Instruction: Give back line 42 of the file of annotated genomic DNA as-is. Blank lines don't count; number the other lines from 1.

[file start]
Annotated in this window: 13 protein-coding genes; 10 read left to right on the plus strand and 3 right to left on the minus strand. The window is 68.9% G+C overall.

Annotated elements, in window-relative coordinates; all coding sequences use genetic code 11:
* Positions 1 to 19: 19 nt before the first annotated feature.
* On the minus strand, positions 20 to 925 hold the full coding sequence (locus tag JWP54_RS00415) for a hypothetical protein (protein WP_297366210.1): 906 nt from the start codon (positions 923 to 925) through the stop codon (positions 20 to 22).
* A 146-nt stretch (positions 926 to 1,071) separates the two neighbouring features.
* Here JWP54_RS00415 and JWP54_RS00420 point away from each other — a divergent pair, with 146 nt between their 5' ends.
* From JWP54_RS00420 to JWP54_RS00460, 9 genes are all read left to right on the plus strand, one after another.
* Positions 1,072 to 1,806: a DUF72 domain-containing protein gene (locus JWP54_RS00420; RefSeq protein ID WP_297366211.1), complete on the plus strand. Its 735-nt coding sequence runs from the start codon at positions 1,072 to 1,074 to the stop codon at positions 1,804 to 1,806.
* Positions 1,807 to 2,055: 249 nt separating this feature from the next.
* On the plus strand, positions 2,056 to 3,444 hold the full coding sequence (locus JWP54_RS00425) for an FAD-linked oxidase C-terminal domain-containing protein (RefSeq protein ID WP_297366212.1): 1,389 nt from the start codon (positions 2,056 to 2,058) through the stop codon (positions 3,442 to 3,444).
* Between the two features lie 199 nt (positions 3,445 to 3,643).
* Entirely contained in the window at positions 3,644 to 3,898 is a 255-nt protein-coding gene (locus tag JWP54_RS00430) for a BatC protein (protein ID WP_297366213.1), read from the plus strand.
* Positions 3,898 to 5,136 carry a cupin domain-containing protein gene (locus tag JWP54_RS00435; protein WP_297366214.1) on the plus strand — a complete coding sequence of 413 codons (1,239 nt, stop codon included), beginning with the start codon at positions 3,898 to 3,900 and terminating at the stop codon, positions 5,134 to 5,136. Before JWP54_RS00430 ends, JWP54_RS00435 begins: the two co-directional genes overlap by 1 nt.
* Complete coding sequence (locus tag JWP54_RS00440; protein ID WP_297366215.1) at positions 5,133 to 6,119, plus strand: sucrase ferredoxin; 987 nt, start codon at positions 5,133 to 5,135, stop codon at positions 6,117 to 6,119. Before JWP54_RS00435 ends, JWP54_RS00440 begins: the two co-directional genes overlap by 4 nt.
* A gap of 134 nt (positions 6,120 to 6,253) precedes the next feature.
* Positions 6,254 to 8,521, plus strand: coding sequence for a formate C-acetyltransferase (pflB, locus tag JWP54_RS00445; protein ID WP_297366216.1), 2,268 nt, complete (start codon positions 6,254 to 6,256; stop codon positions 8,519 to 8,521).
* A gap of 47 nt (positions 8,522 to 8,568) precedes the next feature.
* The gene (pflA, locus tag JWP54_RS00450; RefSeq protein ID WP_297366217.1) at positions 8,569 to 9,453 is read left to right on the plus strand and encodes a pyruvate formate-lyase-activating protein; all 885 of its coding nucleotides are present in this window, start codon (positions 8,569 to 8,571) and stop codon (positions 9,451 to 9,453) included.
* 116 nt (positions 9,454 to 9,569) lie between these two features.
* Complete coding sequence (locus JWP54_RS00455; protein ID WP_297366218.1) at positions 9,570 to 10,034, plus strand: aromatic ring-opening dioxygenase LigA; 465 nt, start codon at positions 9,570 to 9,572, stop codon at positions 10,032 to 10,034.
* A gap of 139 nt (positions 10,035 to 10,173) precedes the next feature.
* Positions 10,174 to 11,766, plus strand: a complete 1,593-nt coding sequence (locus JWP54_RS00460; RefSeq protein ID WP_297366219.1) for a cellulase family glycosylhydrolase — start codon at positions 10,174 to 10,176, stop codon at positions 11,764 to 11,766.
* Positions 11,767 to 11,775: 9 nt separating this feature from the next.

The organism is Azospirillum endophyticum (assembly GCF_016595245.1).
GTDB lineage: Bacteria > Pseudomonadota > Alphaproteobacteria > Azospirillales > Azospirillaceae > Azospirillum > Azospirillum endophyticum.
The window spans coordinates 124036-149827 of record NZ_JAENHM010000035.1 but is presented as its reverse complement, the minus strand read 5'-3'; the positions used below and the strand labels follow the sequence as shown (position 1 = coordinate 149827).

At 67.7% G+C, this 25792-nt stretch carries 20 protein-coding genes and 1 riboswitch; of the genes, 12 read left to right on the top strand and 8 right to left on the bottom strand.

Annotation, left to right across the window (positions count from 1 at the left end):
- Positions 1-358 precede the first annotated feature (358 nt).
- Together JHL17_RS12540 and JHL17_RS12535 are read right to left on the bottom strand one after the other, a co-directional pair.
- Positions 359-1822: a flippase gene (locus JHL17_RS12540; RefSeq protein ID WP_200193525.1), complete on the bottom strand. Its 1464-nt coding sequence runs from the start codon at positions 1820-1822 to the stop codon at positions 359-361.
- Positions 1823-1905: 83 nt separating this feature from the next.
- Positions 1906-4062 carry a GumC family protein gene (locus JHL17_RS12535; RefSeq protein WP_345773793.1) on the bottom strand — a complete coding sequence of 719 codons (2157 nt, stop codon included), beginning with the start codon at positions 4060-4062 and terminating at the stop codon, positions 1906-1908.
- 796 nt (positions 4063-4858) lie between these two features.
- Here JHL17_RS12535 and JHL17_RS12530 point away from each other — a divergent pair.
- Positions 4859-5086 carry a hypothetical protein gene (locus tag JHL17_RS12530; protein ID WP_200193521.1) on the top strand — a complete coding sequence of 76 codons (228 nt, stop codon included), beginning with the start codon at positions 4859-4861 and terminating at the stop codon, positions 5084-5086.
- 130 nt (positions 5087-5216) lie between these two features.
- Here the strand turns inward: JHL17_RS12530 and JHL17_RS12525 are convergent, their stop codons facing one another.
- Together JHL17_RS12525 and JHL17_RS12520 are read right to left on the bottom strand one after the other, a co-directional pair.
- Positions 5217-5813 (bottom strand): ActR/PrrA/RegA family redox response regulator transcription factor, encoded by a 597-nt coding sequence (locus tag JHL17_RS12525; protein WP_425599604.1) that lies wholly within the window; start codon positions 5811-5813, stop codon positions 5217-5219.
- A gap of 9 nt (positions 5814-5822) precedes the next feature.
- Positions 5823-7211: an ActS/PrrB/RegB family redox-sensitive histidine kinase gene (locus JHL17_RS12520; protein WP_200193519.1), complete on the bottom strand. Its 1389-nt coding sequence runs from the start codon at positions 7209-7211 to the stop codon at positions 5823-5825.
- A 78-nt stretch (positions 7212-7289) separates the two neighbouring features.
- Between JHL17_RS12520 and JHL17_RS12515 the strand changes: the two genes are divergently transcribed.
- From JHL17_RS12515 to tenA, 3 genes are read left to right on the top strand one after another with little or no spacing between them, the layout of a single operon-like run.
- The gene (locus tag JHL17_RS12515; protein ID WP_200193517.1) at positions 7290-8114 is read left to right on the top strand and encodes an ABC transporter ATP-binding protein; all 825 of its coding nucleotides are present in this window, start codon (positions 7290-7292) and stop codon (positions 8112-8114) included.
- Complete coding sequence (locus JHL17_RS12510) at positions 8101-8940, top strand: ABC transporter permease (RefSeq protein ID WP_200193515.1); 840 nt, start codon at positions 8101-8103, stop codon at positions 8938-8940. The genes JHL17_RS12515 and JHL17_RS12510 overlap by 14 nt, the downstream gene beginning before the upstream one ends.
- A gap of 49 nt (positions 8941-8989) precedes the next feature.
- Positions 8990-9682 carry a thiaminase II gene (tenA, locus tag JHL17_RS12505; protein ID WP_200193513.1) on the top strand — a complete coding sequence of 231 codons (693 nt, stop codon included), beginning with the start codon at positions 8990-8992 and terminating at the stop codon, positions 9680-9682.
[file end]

- Positions 5823-7211: an ActS/PrrB/RegB family redox-sensitive histidine kinase gene (locus JHL17_RS12520; protein WP_200193519.1), complete on the bottom strand. Its 1389-nt coding sequence runs from the start codon at positions 7209-7211 to the stop codon at positions 5823-5825.